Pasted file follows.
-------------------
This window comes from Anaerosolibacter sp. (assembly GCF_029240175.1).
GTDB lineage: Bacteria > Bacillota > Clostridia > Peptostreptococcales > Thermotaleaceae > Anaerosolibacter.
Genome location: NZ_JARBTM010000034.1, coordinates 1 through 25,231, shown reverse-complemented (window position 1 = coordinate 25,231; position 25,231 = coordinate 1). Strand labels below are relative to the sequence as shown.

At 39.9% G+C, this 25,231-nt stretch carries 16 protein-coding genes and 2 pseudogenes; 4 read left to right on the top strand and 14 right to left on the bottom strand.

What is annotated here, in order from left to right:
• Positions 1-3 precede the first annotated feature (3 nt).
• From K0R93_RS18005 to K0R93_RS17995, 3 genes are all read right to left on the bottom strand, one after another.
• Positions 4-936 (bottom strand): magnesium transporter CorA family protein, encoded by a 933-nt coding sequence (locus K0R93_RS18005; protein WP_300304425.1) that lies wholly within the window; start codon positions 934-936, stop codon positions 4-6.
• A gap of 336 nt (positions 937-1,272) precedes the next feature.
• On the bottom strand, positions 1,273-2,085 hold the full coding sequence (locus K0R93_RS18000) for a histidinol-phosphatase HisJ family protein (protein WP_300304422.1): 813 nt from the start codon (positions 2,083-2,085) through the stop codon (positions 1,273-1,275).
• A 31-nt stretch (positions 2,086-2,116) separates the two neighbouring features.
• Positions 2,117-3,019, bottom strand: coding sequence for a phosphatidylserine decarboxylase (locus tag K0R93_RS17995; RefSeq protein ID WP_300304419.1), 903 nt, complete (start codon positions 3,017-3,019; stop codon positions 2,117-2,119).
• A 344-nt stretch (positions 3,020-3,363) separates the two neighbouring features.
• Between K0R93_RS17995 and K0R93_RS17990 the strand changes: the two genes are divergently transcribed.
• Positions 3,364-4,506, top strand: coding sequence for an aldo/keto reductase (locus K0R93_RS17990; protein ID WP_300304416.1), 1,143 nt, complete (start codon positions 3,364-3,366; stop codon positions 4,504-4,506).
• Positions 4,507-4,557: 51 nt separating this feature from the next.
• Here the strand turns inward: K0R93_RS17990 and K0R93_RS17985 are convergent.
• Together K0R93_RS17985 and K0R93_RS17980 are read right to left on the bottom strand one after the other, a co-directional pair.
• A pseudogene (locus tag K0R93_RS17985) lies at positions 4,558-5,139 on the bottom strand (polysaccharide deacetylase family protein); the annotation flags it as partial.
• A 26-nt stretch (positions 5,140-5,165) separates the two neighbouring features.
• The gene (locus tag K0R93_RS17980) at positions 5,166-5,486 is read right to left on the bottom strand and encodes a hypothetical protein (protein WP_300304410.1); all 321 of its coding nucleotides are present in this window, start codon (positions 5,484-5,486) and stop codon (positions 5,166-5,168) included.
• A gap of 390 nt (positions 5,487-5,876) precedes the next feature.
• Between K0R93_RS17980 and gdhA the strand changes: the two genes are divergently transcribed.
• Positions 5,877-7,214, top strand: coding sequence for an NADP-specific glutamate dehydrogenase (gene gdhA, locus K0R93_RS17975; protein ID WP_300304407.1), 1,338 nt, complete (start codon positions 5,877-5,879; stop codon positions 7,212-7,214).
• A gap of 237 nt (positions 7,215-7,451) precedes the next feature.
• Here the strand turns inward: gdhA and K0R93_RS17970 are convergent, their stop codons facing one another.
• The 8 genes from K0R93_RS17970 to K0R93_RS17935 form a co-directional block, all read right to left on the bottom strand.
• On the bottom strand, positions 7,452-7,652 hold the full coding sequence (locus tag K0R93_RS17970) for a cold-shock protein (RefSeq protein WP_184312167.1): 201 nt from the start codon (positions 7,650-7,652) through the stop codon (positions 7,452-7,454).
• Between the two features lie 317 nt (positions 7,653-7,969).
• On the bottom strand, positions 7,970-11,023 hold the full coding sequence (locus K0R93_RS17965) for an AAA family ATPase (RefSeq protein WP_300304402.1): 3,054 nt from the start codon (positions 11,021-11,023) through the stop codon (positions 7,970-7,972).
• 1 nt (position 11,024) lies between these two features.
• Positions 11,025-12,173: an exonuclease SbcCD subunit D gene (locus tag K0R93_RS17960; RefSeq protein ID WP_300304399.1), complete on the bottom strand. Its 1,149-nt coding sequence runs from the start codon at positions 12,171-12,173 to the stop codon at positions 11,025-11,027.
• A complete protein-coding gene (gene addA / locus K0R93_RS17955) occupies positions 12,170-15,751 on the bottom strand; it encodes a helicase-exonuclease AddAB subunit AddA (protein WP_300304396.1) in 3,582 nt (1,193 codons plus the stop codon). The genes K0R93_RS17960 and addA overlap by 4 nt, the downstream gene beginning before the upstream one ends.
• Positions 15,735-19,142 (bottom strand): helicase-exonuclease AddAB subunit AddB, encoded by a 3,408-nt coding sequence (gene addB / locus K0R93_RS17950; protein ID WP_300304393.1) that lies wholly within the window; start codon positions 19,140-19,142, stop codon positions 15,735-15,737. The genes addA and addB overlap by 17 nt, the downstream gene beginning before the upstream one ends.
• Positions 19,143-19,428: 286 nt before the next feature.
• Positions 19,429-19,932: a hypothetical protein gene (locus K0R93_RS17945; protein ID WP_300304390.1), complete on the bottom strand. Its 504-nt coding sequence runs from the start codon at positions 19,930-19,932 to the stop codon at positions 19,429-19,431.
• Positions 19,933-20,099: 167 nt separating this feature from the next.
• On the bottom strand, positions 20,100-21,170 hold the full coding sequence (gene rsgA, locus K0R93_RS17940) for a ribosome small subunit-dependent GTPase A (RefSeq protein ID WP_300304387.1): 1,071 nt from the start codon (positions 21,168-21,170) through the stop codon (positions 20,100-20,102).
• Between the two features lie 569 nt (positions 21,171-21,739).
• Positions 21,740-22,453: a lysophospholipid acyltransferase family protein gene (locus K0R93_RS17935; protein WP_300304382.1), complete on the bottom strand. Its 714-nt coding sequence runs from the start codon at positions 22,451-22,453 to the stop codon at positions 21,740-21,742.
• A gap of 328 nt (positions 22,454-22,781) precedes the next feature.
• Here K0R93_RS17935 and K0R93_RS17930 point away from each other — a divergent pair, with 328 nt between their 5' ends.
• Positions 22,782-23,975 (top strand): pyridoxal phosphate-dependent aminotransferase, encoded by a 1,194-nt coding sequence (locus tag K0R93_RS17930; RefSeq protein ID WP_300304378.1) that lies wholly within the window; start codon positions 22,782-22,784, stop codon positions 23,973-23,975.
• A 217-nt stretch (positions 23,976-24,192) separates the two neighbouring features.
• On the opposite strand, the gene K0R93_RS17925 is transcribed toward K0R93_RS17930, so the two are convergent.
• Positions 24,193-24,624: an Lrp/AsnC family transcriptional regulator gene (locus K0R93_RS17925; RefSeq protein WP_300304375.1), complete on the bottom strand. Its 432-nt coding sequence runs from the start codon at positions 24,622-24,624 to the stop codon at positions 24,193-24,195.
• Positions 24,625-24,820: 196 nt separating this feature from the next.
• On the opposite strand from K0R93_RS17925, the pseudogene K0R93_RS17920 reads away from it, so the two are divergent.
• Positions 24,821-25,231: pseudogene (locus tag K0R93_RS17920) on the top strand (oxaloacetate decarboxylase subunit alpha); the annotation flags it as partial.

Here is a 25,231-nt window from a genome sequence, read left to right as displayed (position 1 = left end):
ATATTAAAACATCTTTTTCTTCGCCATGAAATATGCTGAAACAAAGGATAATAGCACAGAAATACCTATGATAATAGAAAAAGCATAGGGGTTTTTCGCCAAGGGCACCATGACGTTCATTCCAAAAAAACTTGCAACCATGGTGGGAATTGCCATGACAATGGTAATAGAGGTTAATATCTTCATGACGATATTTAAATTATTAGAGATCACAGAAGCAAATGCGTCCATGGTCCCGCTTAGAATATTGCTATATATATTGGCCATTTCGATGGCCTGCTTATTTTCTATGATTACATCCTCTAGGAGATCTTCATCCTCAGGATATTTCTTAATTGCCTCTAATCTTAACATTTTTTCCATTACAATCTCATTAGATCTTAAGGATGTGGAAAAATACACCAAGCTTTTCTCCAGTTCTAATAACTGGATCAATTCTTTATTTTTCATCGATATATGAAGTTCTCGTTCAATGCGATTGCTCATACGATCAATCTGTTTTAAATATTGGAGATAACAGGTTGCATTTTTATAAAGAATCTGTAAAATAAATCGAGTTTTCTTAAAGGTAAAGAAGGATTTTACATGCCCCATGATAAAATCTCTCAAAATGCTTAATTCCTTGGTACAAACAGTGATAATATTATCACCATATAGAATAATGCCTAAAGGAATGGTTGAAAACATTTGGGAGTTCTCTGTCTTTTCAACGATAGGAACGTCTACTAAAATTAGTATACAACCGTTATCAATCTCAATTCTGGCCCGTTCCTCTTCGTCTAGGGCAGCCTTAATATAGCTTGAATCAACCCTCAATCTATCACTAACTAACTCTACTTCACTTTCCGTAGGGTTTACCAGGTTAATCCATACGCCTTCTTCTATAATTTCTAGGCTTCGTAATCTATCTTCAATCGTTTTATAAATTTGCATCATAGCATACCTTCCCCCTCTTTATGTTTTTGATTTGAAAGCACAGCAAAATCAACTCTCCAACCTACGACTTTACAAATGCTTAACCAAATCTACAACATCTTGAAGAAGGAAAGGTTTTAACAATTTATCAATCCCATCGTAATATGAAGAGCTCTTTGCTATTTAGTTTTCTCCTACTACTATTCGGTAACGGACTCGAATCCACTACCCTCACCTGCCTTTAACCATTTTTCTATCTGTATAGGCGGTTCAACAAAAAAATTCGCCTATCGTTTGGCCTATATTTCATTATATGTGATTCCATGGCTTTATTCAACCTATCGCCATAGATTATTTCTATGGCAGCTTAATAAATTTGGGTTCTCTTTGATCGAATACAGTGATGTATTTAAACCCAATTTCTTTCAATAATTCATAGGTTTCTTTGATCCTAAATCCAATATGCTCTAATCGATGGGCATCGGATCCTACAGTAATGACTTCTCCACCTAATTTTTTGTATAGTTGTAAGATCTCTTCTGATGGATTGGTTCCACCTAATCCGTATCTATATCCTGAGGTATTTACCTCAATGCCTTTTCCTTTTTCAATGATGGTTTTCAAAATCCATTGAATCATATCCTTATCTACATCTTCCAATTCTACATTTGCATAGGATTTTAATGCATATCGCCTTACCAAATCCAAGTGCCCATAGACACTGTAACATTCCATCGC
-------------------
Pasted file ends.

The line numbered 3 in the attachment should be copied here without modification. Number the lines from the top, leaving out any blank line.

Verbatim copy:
Genome location: NZ_JARBTM010000034.1, coordinates 1 through 25,231, shown reverse-complemented (window position 1 = coordinate 25,231; position 25,231 = coordinate 1). Strand labels below are relative to the sequence as shown.